Appearing between two historical touchstonesathe alleged end of communism and the 100th anniversary of Nietzscheas deathathis book offers a provocative hypothesis about the philosopheras afterlife and the fate of leftist thought and culture. At issue is the relation of the dead Nietzsche (corpse) and his written work (corpus) to subsequent living Nietzscheanism across the political spectrum, but primarily among a leftist corps that has been programmed and manipulated by concealed dimensions of the philosopheras thought. If anyone is responsible for what Geoff Waite maintains is the illusory death of communism, it is Nietzsche, the man and concept. Waite advances his argument by bringing Marxistaespecially Gramscian and Althusserianatheories to bear on the concept of Nietzsche/anism. But he also goes beyond ideological convictions to explore the vast Nietzschean influence that proliferates throughout the marketplace of contemporary philosophy, political and literary theory, and cultural and technocultural criticism. In light of a philological reconstruction of Nietzscheas published and unpublished texts, Nietzscheas Corps/e shuttles between philosophy and everyday popular culture and shows them to be equally significant in their having been influenced by Nietzscheain however distorted a form and in a way that compromises all of our best interests. Controversial in its adecelebrationa of Nietzsche, this remarkable study asks whether the postcontemporary age already upon us will continue to be dominated and oriented by the haunting spectre of Nietzscheas corps/e. Philosophers, intellectual historians, literary theorists, and those interested in western Marxism, popular culture, Friedrich Nietzsche, and the intersection of French and German thought will find this book both appealing and challenging.Philosophers, intellectual historians, literary theorists, and those interested in western Marxism, popular culture, Friedrich Nietzsche, and the intersection of French and German thought will find this book both appealing and challenging.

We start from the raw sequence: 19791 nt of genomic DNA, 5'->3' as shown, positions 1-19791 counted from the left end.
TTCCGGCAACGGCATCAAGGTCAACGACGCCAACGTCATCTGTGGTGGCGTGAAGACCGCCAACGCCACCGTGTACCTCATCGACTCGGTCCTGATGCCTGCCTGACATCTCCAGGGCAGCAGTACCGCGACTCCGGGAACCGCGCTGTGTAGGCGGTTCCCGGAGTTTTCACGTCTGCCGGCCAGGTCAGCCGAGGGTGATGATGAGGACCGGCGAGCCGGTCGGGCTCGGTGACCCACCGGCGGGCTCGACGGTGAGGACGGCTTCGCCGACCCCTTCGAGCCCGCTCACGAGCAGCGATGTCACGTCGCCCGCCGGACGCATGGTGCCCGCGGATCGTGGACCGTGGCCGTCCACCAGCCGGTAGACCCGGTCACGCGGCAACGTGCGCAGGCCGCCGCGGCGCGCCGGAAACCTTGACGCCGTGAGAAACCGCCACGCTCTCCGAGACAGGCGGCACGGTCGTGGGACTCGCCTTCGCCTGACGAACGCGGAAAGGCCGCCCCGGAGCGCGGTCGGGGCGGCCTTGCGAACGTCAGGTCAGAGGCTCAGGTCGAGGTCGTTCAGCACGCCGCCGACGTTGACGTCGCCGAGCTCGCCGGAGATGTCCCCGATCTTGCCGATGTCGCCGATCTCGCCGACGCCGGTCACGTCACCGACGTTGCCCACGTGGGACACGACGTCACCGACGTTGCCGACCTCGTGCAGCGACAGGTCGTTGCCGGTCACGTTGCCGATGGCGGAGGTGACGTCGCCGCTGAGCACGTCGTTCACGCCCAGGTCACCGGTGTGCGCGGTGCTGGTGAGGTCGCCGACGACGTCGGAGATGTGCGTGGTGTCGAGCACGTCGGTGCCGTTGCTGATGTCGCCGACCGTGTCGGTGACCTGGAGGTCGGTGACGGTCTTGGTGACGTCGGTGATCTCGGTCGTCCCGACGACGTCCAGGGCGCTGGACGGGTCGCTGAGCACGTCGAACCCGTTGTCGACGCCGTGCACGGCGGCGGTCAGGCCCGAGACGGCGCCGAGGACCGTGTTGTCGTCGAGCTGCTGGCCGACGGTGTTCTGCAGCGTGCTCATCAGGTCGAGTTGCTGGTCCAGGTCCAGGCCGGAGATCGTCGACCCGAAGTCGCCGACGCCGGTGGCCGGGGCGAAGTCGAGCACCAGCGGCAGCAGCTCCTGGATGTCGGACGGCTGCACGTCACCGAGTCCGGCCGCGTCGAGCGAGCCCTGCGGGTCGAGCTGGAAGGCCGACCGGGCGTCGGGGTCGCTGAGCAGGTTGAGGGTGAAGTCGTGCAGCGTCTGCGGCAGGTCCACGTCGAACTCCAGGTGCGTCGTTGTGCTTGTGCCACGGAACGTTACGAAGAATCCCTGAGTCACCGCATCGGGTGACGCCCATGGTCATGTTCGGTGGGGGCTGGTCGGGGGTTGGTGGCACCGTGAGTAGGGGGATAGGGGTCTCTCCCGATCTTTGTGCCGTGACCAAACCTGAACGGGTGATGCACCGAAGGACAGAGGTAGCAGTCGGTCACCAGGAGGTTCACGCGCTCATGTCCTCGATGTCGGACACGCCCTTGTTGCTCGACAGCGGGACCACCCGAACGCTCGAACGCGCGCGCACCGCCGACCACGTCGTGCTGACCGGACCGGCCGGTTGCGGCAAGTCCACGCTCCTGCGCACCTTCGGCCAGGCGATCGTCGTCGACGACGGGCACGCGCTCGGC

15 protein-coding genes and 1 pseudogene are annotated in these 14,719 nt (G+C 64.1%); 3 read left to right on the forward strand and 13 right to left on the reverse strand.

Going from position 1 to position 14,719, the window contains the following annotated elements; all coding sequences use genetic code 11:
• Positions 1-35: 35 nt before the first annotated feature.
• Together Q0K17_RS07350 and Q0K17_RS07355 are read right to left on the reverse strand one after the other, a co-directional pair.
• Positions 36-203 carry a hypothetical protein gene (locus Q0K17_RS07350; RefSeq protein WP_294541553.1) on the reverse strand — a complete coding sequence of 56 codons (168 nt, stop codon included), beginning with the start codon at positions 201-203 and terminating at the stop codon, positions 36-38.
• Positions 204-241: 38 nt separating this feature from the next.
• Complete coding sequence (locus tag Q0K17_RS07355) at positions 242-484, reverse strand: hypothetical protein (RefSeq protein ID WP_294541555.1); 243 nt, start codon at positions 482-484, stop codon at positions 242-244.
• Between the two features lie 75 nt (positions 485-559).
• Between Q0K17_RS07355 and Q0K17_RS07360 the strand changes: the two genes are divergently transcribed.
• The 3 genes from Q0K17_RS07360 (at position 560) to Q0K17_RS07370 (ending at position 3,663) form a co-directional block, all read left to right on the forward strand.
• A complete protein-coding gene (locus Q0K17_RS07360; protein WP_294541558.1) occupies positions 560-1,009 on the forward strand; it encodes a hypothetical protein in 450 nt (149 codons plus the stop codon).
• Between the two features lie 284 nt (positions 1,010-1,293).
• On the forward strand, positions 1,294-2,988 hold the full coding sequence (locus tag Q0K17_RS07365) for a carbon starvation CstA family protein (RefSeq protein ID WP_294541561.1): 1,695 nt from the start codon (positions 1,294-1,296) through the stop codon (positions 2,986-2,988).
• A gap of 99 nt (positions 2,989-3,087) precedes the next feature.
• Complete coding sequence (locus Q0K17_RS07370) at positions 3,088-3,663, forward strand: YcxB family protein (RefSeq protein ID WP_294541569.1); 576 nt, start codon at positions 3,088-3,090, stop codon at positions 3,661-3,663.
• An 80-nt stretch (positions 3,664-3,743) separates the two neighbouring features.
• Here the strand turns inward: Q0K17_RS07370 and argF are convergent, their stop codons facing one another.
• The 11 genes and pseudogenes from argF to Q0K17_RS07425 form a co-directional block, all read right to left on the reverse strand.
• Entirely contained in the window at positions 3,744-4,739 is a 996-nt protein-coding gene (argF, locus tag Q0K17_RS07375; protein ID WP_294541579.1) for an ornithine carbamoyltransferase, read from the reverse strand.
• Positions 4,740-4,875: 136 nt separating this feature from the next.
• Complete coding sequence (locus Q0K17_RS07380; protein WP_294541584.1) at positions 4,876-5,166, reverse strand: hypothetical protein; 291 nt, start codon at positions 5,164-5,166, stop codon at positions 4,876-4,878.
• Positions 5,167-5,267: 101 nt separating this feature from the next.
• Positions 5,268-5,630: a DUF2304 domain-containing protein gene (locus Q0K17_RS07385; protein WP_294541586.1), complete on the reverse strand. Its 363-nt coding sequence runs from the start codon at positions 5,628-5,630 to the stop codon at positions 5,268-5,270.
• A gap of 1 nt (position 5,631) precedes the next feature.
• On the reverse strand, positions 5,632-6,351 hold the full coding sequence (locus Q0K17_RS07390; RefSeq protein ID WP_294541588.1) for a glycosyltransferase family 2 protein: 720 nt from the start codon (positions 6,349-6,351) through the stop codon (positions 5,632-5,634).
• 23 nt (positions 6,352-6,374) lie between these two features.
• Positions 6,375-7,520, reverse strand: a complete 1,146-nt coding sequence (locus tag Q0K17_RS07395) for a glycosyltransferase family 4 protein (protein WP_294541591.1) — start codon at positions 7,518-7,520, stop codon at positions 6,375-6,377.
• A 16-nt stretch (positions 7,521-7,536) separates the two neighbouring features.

|Publisher||:||Duke University Press - 1996|